Why Are English Bulldogs Not Fit To Fly on Airplanes?
(Photo: Blog Southwest)
Bulldogs Are Now Banned From All Major Airlines.
Why is Your Bulldog On The No Fly List?
English bulldogs and airplanes can make for a deadly mix, with bulldogs ranked as one of the top breeds most likely to die during a flight. In fact, a rundown on airplane dog deaths put bulldogs in the top slot, accounting for 25 of the 122 dogs that died over a five-year span. Pugs came in second, with 11 deaths.
No Fly List | Ban of the Brachycephalic Breeds
Brachycephalic is the official term for short-nosed breeds, and many major airlines have outright bans when it comes to allowing these dogs to fly. While breathing for bulldogs is tough enough on land, it can get even more difficult when they’re subjected to changes in air quality and temperature found in the plane’s cargo area. Don’t forget your dog would also be in a crate with limited air circulation and no one checking in on him until it’s time to unload the plane.
These other short-nosed (Bracheocephalic) breeds were also included in the Doggy Do Not Fly list.
The Doggy Do Not Fly List | All Bracheocephalic Dog Breeds
(Photo: Dogs Arena)
- Shih Tzus
- Boston Terrier
Their short noses make them prone to respiratory problems in general, not just during a flight. They have the same sinuses, nasal passages and hard palate as longer-nosed breeds, but they have to cram all the elements into an extremely tight space.
This can lead to abnormally sized nostrils, soft palates or windpipes, making breathing far less efficient than their longer-nosed cousins.
Breathing problems increase if the bulldog is overweight, and they make it tough for him to cool off or relax when he’s stressed out.
Does This Mean Bulldogs Shouldn’t Fly?
Yes – and no. Putting a brachycephalic breed in the plane’s cargo area is asking for trouble, and some vets won’t even give bulldogs a clean bill of health to fly if they know the dog’s destined for cargo. Although cargo is out, you have a few other flight options that get him in the passenger cabin.
Option 1: Get your bulldog certified as a service dog or qualify for an ESA.
Official United States Service Dog Certificate
(Photo: U.S. Service Dog Registry)
Service and emotional support animals can fly with their owners under the Air Care Access Act of 1986 at no additional cost to the owners.
Option #1 | Get Your Bulldog Service Dog Certified
Service Animal: This option is for dogs that are specially trained to help their physically disabled owner perform tasks necessary for daily living. Training can be extensive, with the International Association of Assistance Dog Partners (IAADP) deeming at least 120 hours of training in various areas a must. You can have your dog trained in a local facility, provided it qualifies in training service animals.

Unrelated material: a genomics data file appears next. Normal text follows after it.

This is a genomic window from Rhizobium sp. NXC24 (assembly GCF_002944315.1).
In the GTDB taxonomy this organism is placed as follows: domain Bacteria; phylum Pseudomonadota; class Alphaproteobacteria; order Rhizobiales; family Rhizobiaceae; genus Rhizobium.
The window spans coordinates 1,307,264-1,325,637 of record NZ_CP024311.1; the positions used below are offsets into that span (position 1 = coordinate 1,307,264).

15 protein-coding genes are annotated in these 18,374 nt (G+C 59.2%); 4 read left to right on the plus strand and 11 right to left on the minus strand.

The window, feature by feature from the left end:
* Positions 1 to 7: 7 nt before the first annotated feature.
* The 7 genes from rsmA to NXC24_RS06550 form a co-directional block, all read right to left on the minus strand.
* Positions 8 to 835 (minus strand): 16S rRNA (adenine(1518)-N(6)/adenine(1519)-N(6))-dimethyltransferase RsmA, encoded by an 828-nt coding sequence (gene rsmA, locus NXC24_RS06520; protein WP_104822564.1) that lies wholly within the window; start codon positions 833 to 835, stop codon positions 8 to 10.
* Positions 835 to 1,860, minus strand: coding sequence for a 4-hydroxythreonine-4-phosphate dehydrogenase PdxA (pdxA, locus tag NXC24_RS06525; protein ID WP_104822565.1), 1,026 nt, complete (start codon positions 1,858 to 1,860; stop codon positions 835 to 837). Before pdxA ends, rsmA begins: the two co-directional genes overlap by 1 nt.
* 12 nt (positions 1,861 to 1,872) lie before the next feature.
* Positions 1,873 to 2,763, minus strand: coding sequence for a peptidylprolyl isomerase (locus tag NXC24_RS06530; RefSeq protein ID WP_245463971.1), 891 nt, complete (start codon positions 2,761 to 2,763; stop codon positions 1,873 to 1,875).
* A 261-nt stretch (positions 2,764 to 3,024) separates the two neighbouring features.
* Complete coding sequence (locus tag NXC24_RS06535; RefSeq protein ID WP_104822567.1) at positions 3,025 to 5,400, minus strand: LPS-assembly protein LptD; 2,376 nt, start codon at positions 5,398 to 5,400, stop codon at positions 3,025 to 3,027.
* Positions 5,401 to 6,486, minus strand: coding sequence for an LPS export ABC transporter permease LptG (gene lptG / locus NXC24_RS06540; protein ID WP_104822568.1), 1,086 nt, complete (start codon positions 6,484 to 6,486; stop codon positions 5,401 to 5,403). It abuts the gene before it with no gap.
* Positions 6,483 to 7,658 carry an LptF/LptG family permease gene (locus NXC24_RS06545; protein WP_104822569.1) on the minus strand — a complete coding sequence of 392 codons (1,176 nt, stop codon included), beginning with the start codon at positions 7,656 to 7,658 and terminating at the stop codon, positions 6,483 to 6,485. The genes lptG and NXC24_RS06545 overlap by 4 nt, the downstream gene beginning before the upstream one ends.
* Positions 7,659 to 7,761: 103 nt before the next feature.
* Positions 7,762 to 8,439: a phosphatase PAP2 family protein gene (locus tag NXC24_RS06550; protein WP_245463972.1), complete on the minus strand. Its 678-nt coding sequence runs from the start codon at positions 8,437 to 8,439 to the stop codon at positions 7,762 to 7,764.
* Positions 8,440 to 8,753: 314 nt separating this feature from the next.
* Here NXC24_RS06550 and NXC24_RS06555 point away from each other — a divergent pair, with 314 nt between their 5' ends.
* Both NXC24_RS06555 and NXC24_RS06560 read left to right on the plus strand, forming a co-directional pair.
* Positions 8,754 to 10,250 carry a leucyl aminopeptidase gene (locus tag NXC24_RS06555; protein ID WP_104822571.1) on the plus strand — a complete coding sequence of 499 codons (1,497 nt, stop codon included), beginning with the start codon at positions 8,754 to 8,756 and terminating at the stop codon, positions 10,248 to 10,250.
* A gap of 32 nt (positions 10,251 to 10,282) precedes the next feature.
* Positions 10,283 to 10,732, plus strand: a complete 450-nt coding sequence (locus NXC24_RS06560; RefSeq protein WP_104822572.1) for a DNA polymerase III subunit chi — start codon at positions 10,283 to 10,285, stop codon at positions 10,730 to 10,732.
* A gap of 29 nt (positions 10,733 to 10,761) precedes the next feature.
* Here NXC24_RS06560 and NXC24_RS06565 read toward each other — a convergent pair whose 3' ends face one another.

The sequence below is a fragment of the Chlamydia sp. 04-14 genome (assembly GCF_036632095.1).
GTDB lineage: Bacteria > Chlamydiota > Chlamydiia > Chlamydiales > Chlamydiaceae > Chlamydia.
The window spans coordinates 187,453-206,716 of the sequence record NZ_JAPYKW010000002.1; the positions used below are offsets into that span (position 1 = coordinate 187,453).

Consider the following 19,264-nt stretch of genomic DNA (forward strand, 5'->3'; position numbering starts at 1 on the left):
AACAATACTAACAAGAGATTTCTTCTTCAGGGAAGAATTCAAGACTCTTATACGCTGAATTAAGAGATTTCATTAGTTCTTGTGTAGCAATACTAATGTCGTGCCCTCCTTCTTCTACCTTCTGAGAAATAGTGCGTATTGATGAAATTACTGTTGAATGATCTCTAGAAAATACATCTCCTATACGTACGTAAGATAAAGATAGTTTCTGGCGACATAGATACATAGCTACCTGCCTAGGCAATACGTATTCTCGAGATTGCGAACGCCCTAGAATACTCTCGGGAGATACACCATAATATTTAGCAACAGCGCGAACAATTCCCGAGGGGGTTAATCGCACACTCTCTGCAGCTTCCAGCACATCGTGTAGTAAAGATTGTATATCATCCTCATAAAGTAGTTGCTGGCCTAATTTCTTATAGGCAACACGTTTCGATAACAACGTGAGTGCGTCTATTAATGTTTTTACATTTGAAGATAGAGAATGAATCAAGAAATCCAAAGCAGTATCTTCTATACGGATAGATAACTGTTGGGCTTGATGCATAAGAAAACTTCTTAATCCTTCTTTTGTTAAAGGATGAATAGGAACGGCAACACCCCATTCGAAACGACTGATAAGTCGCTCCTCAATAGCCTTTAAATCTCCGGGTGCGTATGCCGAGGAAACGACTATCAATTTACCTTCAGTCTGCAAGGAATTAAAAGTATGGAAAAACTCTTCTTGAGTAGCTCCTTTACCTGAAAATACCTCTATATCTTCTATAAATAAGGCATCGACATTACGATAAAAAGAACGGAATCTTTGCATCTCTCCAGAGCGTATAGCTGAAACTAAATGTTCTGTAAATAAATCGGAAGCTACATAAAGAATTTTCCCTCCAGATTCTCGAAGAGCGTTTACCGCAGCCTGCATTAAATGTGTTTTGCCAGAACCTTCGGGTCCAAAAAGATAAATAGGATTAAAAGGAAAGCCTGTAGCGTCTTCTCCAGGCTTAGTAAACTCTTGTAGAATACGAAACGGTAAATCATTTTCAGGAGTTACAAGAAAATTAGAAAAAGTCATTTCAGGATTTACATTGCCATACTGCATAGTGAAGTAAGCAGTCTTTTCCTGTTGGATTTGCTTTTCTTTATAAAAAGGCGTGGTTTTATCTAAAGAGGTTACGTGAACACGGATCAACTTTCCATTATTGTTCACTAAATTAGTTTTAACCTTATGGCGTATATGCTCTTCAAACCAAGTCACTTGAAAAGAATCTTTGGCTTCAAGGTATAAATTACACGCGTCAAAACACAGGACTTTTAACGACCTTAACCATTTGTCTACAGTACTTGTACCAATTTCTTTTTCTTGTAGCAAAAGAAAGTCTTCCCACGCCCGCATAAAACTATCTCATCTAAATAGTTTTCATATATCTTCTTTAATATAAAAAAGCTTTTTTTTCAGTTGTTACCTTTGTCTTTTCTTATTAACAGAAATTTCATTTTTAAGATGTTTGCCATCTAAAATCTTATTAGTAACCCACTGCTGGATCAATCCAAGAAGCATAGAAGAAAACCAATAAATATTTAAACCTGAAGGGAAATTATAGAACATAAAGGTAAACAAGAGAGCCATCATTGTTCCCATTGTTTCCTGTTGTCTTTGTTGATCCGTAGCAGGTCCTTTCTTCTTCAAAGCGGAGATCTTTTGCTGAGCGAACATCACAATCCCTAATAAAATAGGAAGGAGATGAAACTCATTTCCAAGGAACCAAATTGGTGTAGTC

If Mini Horses Can Be Service Animals. Why Not Bulldogs?
While certifying or licensing your service dog is actually optional, having official paperwork can be very helpful to prove your bully is a service dog. Loads of companies claim they can certify or register your service dog, so do your homework to choose a reputable one.
Option #2 | Get A Doctor’s Note
Doctors Will Write Your Emotional Support Note (For a Fee)
Emotional Support Animal (ESA): These dogs need no special training, although he must be well-behaved and manageable in public. The owner must have a letter from a mental health professional verifying a psychological or emotional disability that requires the dog for support.
While both types of animals are by law allowed in the cabin of the airplane with their owners, airlines may have specific guidelines governing that allowance. Emotional support animals have gotten some backlash on airplanes from flight attendants, passengers and service dog owners, so make sure you know your rights and have the qualifying documentation required to fly with your ESA.
Need an Emotional Support Letter?
For Under $200, These Companies Will Write You A Doctor’s Note To Take Your Bulldog On A Plane:
Option #3 | Private Jets For Dogs
(Photo: Daily Mail)
Charter your own plane and you may be able to bring along as many bulldogs as you like – but you’ll be paying a pretty penny for the option. Services such as Megellan Jets and Pet Jets help you find private flights you may be able to share with other animals and their owners to various destinations.
Pet Jets is not to be confused with PetsJets, a different type of service that flies your dog with a personal escort in the cabin of a commercial plane. Another service that received some attention, Pet Airways, had been reportedly losing money since 2012 and is not in service at this time.
None of the flight options for bulldogs are very convenient, and none are 100-percent guaranteed. If you do decide to fly with your bully, make sure he gets a clean bill of health from the vet before takeoff. You can always drive to your destination instead, which is the choice many bulldog owners take when they’re itching to travel with their bully in tow.